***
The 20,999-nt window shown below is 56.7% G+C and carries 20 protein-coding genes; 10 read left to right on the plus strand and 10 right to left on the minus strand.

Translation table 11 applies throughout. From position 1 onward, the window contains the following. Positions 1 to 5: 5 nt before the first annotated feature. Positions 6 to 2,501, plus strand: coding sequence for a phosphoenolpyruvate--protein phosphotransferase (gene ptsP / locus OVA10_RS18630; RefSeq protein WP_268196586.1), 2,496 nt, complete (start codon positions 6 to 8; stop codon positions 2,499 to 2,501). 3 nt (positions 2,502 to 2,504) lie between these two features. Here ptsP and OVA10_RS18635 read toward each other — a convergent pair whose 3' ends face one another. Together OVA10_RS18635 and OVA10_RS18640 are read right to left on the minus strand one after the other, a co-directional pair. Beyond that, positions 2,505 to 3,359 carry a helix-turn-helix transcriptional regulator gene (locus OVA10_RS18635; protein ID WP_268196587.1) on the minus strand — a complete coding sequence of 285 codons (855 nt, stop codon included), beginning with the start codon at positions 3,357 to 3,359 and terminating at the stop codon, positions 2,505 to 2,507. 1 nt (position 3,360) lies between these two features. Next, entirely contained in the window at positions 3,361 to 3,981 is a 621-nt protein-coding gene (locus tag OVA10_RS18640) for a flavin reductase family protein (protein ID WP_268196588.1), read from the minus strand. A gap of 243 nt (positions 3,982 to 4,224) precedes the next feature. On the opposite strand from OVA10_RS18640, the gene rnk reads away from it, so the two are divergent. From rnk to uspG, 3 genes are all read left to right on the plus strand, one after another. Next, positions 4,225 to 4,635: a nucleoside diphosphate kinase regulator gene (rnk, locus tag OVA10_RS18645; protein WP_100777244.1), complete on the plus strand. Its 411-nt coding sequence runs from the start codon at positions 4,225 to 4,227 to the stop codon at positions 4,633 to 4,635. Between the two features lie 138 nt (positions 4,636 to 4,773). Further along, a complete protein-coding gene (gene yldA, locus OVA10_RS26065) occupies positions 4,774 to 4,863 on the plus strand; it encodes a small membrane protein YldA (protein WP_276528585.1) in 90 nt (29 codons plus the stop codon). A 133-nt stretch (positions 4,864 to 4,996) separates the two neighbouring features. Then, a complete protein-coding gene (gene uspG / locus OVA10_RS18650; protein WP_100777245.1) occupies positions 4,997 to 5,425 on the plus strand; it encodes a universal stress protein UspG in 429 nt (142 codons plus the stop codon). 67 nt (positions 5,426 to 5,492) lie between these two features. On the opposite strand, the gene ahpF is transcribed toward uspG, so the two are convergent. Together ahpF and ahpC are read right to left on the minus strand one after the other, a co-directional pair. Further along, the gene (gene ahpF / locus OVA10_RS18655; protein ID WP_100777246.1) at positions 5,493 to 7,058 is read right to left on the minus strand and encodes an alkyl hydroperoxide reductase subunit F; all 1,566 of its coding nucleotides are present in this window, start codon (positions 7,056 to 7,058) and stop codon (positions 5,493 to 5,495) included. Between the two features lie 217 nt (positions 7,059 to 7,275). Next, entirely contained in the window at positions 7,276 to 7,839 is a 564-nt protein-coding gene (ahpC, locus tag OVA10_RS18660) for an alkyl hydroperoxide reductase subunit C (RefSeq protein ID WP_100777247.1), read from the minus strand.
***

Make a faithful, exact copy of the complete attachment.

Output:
The 20,999-nt window shown below is 56.7% G+C and carries 20 protein-coding genes; 10 read left to right on the plus strand and 10 right to left on the minus strand.

Translation table 11 applies throughout. From position 1 onward, the window contains the following. Positions 1 to 5: 5 nt before the first annotated feature. Positions 6 to 2,501, plus strand: coding sequence for a phosphoenolpyruvate--protein phosphotransferase (gene ptsP / locus OVA10_RS18630; RefSeq protein WP_268196586.1), 2,496 nt, complete (start codon positions 6 to 8; stop codon positions 2,499 to 2,501). 3 nt (positions 2,502 to 2,504) lie between these two features. Here ptsP and OVA10_RS18635 read toward each other — a convergent pair whose 3' ends face one another. Together OVA10_RS18635 and OVA10_RS18640 are read right to left on the minus strand one after the other, a co-directional pair. Beyond that, positions 2,505 to 3,359 carry a helix-turn-helix transcriptional regulator gene (locus OVA10_RS18635; protein ID WP_268196587.1) on the minus strand — a complete coding sequence of 285 codons (855 nt, stop codon included), beginning with the start codon at positions 3,357 to 3,359 and terminating at the stop codon, positions 2,505 to 2,507. 1 nt (position 3,360) lies between these two features. Next, entirely contained in the window at positions 3,361 to 3,981 is a 621-nt protein-coding gene (locus tag OVA10_RS18640) for a flavin reductase family protein (protein ID WP_268196588.1), read from the minus strand. A gap of 243 nt (positions 3,982 to 4,224) precedes the next feature. On the opposite strand from OVA10_RS18640, the gene rnk reads away from it, so the two are divergent. From rnk to uspG, 3 genes are all read left to right on the plus strand, one after another. Next, positions 4,225 to 4,635: a nucleoside diphosphate kinase regulator gene (rnk, locus tag OVA10_RS18645; protein WP_100777244.1), complete on the plus strand. Its 411-nt coding sequence runs from the start codon at positions 4,225 to 4,227 to the stop codon at positions 4,633 to 4,635. Between the two features lie 138 nt (positions 4,636 to 4,773). Further along, a complete protein-coding gene (gene yldA, locus OVA10_RS26065) occupies positions 4,774 to 4,863 on the plus strand; it encodes a small membrane protein YldA (protein WP_276528585.1) in 90 nt (29 codons plus the stop codon). A 133-nt stretch (positions 4,864 to 4,996) separates the two neighbouring features. Then, a complete protein-coding gene (gene uspG / locus OVA10_RS18650; protein WP_100777245.1) occupies positions 4,997 to 5,425 on the plus strand; it encodes a universal stress protein UspG in 429 nt (142 codons plus the stop codon). 67 nt (positions 5,426 to 5,492) lie between these two features. On the opposite strand, the gene ahpF is transcribed toward uspG, so the two are convergent. Together ahpF and ahpC are read right to left on the minus strand one after the other, a co-directional pair. Further along, the gene (gene ahpF / locus OVA10_RS18655; protein ID WP_100777246.1) at positions 5,493 to 7,058 is read right to left on the minus strand and encodes an alkyl hydroperoxide reductase subunit F; all 1,566 of its coding nucleotides are present in this window, start codon (positions 7,056 to 7,058) and stop codon (positions 5,493 to 5,495) included. Between the two features lie 217 nt (positions 7,059 to 7,275). Next, entirely contained in the window at positions 7,276 to 7,839 is a 564-nt protein-coding gene (ahpC, locus tag OVA10_RS18660) for an alkyl hydroperoxide reductase subunit C (RefSeq protein ID WP_100777247.1), read from the minus strand.